I usually make 100% whole wheat (or any non-white flour) bread so I am trying to figure out which machine works best for that. Is it the machine or the recipe that makes the most difference?

So far I've looked at Breadman or Sunbeam machines. My budget is under $100.

Thanks for any and all advice!


Double Standard

I would like to rant for a moment about how unfair it is that two parents of the exact same kid get treated totally different. Yes, I realize that I deserve this considering I did the same thing to my own parents, but it still irritates me!

Mr A is always suggesting tricks that make his life so much easier when he is watching the baby but they never work for me! It's not that he's smug about it, it's just that I don't understand why our child responds to the XY chromosome carrier, but not the lady who carried and delivered him!

Case in point: nap/sleep time. Ikaika is a willful sleeper and typically screams for at least 5 minutes when he is put down. The other day, Mr A told me about this great idea of his where he lays down on the futon next to the playpen until the baby falls asleep. According to my husband, this has led to many a peaceful slumbers with minimal trauma and a few catnaps for the adult.

Well, I tried it this morning and...NOT HAPPENING! I think my presence just made the baby more pissed. It was a screaming and crying and trying to climb out of the playpen disaster. After 10 minutes I said, "forget this!", walked out of the room and just left him to settle himself like normal. No one was getting any sleep as long as I was in that room - especially not me!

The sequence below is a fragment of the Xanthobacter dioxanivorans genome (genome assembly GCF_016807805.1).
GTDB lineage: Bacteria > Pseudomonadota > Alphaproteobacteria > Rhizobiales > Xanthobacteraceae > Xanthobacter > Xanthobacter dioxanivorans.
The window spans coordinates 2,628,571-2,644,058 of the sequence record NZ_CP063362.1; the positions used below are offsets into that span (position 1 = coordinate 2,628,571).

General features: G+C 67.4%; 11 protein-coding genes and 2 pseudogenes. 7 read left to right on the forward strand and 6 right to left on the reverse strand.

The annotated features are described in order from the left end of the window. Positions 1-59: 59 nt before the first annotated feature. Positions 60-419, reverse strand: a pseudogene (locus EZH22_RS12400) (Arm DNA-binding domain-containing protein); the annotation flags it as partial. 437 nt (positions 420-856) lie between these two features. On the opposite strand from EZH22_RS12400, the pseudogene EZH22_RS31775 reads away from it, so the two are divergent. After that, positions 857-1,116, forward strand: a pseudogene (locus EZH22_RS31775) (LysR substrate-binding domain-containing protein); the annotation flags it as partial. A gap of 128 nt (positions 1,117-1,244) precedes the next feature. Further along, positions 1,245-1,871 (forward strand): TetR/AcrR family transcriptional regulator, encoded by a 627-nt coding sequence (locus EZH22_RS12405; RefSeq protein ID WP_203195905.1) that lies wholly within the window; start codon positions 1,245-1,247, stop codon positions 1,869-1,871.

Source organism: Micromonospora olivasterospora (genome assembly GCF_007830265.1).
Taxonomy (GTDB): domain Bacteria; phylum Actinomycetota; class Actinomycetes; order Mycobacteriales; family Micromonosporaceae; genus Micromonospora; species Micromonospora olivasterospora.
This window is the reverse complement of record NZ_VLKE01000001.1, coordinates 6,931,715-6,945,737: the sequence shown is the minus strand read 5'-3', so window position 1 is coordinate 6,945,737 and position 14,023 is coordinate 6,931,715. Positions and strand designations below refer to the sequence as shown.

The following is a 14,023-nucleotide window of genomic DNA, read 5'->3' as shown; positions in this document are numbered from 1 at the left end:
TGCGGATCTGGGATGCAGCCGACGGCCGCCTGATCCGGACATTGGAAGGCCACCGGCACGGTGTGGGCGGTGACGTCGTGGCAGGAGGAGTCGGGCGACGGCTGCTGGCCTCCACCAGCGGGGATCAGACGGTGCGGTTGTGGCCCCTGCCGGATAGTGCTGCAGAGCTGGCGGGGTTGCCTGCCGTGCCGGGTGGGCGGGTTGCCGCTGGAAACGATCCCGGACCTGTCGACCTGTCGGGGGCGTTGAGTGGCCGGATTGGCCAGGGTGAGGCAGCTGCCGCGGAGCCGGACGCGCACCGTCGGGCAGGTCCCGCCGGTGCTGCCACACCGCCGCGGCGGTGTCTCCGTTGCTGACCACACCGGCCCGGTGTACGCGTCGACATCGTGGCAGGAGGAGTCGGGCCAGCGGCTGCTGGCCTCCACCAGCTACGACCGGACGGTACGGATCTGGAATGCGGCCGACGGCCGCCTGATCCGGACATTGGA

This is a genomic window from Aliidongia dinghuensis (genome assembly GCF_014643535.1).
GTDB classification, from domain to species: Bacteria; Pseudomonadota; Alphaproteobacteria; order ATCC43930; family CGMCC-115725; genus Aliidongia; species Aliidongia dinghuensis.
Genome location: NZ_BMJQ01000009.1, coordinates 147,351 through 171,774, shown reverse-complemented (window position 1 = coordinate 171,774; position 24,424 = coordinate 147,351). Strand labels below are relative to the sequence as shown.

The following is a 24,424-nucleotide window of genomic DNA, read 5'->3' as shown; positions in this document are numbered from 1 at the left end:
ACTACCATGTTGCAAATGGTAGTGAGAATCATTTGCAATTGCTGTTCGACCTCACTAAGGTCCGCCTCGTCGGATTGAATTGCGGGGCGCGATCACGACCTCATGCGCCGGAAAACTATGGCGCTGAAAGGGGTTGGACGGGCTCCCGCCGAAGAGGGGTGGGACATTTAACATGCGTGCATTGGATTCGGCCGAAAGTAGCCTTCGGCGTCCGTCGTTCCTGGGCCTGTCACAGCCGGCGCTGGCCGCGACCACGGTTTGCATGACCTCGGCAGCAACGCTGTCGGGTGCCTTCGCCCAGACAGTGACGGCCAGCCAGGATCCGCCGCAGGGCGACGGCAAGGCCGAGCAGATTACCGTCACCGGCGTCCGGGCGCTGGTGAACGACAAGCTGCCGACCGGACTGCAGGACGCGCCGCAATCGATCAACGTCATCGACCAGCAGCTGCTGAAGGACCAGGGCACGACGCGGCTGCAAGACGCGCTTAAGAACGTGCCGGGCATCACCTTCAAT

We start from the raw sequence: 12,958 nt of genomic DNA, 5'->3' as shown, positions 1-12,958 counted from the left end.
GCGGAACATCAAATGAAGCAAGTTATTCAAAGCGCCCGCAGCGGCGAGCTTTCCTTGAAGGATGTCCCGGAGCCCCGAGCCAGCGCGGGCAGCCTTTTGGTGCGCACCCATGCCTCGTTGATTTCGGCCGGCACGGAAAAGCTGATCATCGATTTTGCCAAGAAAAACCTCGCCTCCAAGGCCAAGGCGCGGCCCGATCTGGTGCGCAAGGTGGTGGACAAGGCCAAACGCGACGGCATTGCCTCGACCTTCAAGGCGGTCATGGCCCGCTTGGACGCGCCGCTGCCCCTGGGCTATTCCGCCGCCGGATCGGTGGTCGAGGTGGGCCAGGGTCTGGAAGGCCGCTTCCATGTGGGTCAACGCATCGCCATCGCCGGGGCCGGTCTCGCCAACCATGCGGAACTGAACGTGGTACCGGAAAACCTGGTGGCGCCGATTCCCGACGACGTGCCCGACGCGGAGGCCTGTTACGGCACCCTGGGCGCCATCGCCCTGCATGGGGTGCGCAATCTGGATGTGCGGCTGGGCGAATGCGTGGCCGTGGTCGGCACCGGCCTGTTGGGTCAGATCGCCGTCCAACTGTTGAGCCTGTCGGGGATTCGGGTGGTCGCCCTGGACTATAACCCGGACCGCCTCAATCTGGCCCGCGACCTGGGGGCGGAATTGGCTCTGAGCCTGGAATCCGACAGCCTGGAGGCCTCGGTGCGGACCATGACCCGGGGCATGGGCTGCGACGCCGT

Why isn't parenting strategy interchangeable?!


Things to Munch On

Yesterday I found a box of organic winter squash that's been burning a hole in my freezer for almost 2 months. I tried this recipe for Squashed Macaroni from Mothering Magazine's website and it was a hit!

For those who don't know, Mr A will only eat cheese on the rare occasion and we never have it in the house (I still haven't figured out the exact reason, something about it's structural similarity to wax...) So this dish turned out to be great alternative to macaroni and cheese. The creamy consistency and yellow hue were so similar to Kraft that several people at the basketball game asked the baby if he was enjoying his mac n cheese! I thought the taste was somewhat similar and the crunch of the walnuts was very satisfying. It's also a great way to sneak in another serving of veggies. I will be making this again.

Now something for your brain to munch on. Amy, over at Super Healthy Kids, posted a report from her friend's dentist showing what drinks rot teeth the fastest. So shocking. It sure made me think twice about giving the baby Gatorade!